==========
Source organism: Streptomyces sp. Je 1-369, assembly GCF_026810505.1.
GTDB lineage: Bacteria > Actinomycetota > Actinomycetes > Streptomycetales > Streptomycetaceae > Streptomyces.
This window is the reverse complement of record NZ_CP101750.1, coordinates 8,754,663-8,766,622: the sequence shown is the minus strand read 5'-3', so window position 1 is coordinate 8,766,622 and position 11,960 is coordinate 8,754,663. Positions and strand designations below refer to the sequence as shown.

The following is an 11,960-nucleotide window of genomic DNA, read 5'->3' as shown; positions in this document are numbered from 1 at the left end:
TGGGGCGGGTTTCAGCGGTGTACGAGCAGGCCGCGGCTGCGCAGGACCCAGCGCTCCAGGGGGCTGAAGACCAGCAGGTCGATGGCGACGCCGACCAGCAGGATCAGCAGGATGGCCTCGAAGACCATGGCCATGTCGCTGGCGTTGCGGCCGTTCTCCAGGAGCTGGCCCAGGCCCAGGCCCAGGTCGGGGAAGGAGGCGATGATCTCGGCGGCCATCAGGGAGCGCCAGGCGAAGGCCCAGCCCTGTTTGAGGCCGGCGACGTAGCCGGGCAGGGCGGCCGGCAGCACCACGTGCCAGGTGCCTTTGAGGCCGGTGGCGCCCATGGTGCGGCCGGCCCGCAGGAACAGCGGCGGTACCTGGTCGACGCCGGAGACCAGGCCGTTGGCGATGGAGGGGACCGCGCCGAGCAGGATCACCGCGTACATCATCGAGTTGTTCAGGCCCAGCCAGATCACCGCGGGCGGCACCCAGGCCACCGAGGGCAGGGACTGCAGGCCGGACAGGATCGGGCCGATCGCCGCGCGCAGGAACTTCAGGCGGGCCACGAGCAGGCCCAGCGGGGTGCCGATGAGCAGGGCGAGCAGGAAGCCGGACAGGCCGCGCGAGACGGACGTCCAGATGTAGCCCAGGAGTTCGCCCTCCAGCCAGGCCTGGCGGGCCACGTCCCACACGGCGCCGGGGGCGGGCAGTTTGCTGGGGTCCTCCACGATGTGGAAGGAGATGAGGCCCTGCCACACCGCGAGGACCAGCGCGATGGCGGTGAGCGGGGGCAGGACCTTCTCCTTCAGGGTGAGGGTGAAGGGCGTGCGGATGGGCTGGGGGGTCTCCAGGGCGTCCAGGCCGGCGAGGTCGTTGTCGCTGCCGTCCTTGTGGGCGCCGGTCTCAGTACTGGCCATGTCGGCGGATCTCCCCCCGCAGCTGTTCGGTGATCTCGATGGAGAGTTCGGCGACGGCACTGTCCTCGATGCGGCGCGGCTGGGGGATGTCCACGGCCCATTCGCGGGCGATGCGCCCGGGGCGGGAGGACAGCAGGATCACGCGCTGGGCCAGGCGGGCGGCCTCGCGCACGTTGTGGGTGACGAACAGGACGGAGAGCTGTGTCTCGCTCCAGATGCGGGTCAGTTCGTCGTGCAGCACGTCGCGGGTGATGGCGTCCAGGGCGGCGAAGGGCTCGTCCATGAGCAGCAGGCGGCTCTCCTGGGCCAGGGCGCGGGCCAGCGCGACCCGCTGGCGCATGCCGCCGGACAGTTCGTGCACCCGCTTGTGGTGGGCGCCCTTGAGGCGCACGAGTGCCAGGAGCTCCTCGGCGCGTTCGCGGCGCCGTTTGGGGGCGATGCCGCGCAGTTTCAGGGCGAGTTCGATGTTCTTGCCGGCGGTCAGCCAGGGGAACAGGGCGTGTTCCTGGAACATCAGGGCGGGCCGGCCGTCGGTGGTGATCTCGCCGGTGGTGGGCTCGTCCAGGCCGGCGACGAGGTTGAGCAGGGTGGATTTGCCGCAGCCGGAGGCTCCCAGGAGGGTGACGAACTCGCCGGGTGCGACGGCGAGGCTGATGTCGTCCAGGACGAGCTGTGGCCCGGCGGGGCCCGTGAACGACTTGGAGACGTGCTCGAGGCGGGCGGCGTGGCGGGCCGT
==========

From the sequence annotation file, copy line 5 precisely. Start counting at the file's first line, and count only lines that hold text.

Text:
TGGGGCGGGTTTCAGCGGTGTACGAGCAGGCCGCGGCTGCGCAGGACCCAGCGCTCCAGGGGGCTGAAGACCAGCAGGTCGATGGCGACGCCGACCAGCAGGATCAGCAGGATGGCCTCGAAGACCATGGCCATGTCGCTGGCGTTGCGGCCGTTCTCCAGGAGCTGGCCCAGGCCCAGGCCCAGGTCGGGGAAGGAGGCGATGATCTCGGCGGCCATCAGGGAGCGCCAGGCGAAGGCCCAGCCCTGTTTGAGGCCGGCGACGTAGCCGGGCAGGGCGGCCGGCAGCACCACGTGCCAGGTGCCTTTGAGGCCGGTGGCGCCCATGGTGCGGCCGGCCCGCAGGAACAGCGGCGGTACCTGGTCGACGCCGGAGACCAGGCCGTTGGCGATGGAGGGGACCGCGCCGAGCAGGATCACCGCGTACATCATCGAGTTGTTCAGGCCCAGCCAGATCACCGCGGGCGGCACCCAGGCCACCGAGGGCAGGGACTGCAGGCCGGACAGGATCGGGCCGATCGCCGCGCGCAGGAACTTCAGGCGGGCCACGAGCAGGCCCAGCGGGGTGCCGATGAGCAGGGCGAGCAGGAAGCCGGACAGGCCGCGCGAGACGGACGTCCAGATGTAGCCCAGGAGTTCGCCCTCCAGCCAGGCCTGGCGGGCCACGTCCCACACGGCGCCGGGGGCGGGCAGTTTGCTGGGGTCCTCCACGATGTGGAAGGAGATGAGGCCCTGCCACACCGCGAGGACCAGCGCGATGGCGGTGAGCGGGGGCAGGACCTTCTCCTTCAGGGTGAGGGTGAAGGGCGTGCGGATGGGCTGGGGGGTCTCCAGGGCGTCCAGGCCGGCGAGGTCGTTGTCGCTGCCGTCCTTGTGGGCGCCGGTCTCAGTACTGGCCATGTCGGCGGATCTCCCCCCGCAGCTGTTCGGTGATCTCGATGGAGAGTTCGGCGACGGCACTGTCCTCGATGCGGCGCGGCTGGGGGATGTCCACGGCCCATTCGCGGGCGATGCGCCCGGGGCGGGAGGACAGCAGGATCACGCGCTGGGCCAGGCGGGCGGCCTCGCGCACGTTGTGGGTGACGAACAGGACGGAGAGCTGTGTCTCGCTCCAGATGCGGGTCAGTTCGTCGTGCAGCACGTCGCGGGTGATGGCGTCCAGGGCGGCGAAGGGCTCGTCCATGAGCAGCAGGCGGCTCTCCTGGGCCAGGGCGCGGGCCAGCGCGACCCGCTGGCGCATGCCGCCGGACAGTTCGTGCACCCGCTTGTGGTGGGCGCCCTTGAGGCGCACGAGTGCCAGGAGCTCCTCGGCGCGTTCGCGGCGCCGTTTGGGGGCGATGCCGCGCAGTTTCAGGGCGAGTTCGATGTTCTTGCCGGCGGTCAGCCAGGGGAACAGGGCGTGTTCCTGGAACATCAGGGCGGGCCGGCCGTCGGTGGTGATCTCGCCGGTGGTGGGCTCGTCCAGGCCGGCGACGAGGTTGAGCAGGGTGGATTTGCCGCAGCCGGAGGCTCCCAGGAGGGTGACGAACTCGCCGGGTGCGACGGCGAGGCTGATGTCGTCCAGGACGAGCTGTGGCCCGGCGGGGCCCGTGAACGACTTGGAGACGTGCTCGAGGCGGGCGGCGTGGCGGGCCGT